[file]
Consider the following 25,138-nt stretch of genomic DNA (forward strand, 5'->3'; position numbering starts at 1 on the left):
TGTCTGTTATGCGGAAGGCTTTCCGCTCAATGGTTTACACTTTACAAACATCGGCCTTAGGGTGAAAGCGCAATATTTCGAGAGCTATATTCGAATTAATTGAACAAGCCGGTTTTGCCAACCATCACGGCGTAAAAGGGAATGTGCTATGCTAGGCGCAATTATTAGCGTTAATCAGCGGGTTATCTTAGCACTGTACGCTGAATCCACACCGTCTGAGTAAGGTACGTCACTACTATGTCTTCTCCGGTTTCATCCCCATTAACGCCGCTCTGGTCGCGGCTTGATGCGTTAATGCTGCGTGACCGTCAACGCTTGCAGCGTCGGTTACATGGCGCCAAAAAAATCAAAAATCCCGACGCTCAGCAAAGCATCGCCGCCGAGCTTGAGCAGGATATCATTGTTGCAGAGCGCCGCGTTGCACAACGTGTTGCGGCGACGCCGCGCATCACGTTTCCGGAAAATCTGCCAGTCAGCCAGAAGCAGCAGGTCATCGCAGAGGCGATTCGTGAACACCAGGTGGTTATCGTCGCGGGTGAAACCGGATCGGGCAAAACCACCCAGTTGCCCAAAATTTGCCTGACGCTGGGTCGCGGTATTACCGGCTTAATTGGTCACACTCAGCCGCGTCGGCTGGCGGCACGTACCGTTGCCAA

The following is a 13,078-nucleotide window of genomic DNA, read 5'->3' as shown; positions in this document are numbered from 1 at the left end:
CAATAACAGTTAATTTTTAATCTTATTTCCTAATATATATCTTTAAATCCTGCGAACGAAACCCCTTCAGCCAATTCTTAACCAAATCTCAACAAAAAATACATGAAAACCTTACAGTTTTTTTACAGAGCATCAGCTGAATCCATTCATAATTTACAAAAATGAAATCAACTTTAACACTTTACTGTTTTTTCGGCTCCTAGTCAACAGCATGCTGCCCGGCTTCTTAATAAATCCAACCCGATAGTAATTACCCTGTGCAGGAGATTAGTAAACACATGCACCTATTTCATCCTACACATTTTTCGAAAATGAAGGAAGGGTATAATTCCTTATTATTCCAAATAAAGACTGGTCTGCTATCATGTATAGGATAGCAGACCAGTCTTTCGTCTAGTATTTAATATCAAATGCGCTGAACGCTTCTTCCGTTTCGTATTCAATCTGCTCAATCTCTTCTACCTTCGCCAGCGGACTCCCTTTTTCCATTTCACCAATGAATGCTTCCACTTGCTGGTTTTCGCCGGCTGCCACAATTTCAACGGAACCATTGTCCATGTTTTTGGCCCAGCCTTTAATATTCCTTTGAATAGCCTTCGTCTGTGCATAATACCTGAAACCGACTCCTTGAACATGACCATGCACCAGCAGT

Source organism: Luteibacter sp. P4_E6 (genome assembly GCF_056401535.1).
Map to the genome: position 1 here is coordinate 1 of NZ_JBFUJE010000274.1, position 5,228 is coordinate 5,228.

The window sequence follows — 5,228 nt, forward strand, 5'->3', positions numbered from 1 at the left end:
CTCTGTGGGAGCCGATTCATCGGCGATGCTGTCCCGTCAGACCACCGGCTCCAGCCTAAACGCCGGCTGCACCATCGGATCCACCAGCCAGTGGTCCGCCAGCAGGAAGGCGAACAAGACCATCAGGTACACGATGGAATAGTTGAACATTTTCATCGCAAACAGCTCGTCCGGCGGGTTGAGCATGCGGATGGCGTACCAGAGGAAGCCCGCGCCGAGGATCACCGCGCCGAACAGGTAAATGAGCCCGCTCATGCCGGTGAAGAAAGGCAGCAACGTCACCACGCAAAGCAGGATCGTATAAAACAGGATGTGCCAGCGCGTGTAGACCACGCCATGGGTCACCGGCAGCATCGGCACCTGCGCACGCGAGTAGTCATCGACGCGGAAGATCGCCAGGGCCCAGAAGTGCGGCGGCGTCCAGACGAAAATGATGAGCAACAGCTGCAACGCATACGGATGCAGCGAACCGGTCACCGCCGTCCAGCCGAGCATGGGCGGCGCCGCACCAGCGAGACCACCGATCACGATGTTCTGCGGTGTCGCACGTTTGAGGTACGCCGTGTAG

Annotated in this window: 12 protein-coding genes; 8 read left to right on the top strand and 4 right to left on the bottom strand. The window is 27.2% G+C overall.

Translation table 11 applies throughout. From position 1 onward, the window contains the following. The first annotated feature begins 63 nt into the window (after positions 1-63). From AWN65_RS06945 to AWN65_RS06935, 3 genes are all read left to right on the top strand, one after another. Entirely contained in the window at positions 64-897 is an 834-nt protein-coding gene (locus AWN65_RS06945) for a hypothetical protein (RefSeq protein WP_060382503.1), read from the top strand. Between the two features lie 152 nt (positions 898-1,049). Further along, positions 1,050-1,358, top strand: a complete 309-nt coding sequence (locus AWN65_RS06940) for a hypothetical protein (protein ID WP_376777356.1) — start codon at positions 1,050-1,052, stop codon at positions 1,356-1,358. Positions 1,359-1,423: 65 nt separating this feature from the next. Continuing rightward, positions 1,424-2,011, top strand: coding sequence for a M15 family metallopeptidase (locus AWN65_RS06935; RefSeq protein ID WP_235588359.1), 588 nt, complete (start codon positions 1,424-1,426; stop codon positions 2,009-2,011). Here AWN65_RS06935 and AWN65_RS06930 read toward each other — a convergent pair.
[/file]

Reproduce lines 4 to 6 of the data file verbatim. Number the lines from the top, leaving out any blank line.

CAATAACAGTTAATTTTTAATCTTATTTCCTAATATATATCTTTAAATCCTGCGAACGAAACCCCTTCAGCCAATTCTTAACCAAATCTCAACAAAAAATACATGAAAACCTTACAGTTTTTTTACAGAGCATCAGCTGAATCCATTCATAATTTACAAAAATGAAATCAACTTTAACACTTTACTGTTTTTTCGGCTCCTAGTCAACAGCATGCTGCCCGGCTTCTTAATAAATCCAACCCGATAGTAATTACCCTGTGCAGGAGATTAGTAAACACATGCACCTATTTCATCCTACACATTTTTCGAAAATGAAGGAAGGGTATAATTCCTTATTATTCCAAATAAAGACTGGTCTGCTATCATGTATAGGATAGCAGACCAGTCTTTCGTCTAGTATTTAATATCAAATGCGCTGAACGCTTCTTCCGTTTCGTATTCAATCTGCTCAATCTCTTCTACCTTCGCCAGCGGACTCCCTTTTTCCATTTCACCAATGAATGCTTCCACTTGCTGGTTTTCGCCGGCTGCCACAATTTCAACGGAACCATTGTCCATGTTTTTGGCCCAGCCTTTAATATTCCTTTGAATAGCCTTCGTCTGTGCATAATACCTGAAACCGACTCCTTGAACATGACCATGCACCAGCAGT

Source organism: Luteibacter sp. P4_E6 (genome assembly GCF_056401535.1).
Map to the genome: position 1 here is coordinate 1 of NZ_JBFUJE010000274.1, position 5,228 is coordinate 5,228.